|   Stan Leveille
The world is watching | Photo: Mike Yoshida
Words: Stan Leveille
The Ideal Quarterpipe is but a monstrous wall of snow and ice rising defiantly from the perfect amount of flat bottom, allowing a rider to gain their bearings before unweighting on the transition. Approaching the flat bottom can evoke a momentary sense of impending doom, a rush of uncertainty. Yet, it is precisely this thrilling anticipation that draws riders irresistibly to a good quarterpipe. It is in these moments of fear that the true essence of snowboarding reveals itself— a flirtation with danger.

Among all the intricate details involved in crafting a quarterpipe for such an event, one element truly stands out as the highlight of this year's construction: the height meters. In a departure from the conventional numerical markings, we opted for playful phrases that ranged from "try again" to "seriously?" and "yawn" to "that's cute" for heights from 1 to 6 feet. The heights from 17 to 19 feet, on the other hand, were denoted using Japanese Kanji characters, paying tribute to the exceptional riders we believed capable of reaching such impressive heights. It served as a challenge to the Western riders, though few were courageous enough to rise to the occasion.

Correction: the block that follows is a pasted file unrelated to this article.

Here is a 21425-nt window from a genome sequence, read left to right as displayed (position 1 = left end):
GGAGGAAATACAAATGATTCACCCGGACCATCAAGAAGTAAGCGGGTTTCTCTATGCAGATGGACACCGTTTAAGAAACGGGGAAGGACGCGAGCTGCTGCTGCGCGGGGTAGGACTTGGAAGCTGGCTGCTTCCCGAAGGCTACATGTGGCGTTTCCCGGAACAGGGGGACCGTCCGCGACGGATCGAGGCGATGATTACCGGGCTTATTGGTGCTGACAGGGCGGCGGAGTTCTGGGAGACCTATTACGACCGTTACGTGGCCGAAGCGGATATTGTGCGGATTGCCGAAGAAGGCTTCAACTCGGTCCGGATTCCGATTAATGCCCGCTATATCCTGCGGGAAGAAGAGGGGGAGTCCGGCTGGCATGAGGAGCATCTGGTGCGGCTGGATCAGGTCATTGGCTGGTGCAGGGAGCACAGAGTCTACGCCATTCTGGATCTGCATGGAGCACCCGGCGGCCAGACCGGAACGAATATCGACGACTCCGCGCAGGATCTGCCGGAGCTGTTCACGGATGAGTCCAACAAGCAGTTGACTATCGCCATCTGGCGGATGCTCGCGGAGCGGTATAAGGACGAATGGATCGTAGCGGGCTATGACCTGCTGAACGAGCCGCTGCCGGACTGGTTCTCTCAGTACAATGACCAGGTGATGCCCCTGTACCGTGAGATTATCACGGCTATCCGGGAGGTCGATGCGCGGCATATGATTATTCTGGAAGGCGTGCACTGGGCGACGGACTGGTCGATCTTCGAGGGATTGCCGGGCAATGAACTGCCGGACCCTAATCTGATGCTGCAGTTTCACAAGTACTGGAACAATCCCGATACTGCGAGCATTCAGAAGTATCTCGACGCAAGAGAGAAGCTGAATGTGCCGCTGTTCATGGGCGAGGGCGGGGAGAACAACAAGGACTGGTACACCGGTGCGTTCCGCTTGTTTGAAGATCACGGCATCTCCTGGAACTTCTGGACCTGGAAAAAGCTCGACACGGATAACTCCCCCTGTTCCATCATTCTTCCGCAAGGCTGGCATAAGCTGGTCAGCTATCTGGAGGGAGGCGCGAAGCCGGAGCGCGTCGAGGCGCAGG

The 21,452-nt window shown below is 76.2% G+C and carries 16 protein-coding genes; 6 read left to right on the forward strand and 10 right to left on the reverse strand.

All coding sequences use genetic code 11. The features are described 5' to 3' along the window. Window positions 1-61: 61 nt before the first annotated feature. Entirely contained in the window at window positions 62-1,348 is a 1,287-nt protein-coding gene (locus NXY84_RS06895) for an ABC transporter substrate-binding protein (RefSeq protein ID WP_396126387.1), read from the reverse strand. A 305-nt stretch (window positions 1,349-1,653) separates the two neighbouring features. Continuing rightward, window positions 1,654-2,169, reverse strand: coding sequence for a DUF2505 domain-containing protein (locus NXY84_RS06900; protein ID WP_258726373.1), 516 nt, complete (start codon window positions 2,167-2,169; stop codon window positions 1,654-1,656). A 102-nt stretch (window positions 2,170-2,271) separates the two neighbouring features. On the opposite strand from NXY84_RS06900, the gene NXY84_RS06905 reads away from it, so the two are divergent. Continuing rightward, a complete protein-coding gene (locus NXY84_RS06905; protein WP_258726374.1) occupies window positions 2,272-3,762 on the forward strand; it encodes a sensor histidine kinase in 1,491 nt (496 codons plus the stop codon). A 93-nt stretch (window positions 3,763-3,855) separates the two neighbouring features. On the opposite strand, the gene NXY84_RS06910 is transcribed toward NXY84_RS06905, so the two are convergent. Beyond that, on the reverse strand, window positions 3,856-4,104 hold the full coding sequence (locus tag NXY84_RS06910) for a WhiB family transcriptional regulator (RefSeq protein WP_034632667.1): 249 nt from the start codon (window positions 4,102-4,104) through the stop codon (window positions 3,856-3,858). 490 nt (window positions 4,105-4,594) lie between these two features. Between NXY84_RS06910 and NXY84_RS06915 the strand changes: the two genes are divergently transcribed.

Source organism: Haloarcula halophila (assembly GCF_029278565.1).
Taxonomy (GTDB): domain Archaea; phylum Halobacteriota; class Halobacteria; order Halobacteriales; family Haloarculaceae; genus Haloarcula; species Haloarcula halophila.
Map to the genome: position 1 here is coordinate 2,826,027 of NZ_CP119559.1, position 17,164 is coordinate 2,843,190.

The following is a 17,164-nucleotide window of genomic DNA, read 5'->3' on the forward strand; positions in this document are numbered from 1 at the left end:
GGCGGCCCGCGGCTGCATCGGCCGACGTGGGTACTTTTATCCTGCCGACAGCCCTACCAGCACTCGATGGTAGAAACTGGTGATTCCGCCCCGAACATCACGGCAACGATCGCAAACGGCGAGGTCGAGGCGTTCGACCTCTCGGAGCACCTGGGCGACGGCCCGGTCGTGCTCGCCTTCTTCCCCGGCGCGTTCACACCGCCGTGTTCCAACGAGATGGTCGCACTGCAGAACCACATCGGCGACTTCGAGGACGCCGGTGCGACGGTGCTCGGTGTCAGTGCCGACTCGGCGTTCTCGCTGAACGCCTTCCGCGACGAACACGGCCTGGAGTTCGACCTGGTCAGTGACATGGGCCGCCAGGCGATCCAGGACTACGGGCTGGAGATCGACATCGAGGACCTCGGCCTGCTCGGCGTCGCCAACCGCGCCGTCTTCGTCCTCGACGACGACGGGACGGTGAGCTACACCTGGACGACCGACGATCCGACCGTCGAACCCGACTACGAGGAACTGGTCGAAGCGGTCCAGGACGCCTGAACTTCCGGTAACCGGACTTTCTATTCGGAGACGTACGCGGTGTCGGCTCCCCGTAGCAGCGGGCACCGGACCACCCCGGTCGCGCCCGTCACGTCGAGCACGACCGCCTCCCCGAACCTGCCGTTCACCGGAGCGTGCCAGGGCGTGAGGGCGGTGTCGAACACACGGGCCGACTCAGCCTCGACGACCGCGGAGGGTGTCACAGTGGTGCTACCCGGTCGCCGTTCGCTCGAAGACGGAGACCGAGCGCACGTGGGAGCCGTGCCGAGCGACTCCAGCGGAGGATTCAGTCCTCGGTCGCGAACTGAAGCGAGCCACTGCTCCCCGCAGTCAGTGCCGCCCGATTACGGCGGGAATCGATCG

Hunter Goulet big flyer | Photo: Andrew Miller
As for the contest itself, We at SLUSH once again set forth on a quest to bring together a chosen few from various international realms, in pursuit of a singular purpose - the coronation of a snowboard champion that would transcend borders and proclaim dominion over the boundaryless quarterpipe.

Thus, amid the stark peaks of Mammoth Mountain, California, an annual gathering took place, where participants from no less than ten of these international snowy sanctuaries journeyed from distant lands to converge in the grand spectacle. Representatives from the United States, Canada, Japan, China, New Zealand, Great Britain, Switzerland, Sweden, Iceland, France, and Germany took their rightful places amidst the pantheon of snowboarding elites.The atmosphere crackled with the electrifying anticipation of a showdown. A towering 28-foot snow feature loomed large to test the mettle of these international gladiators.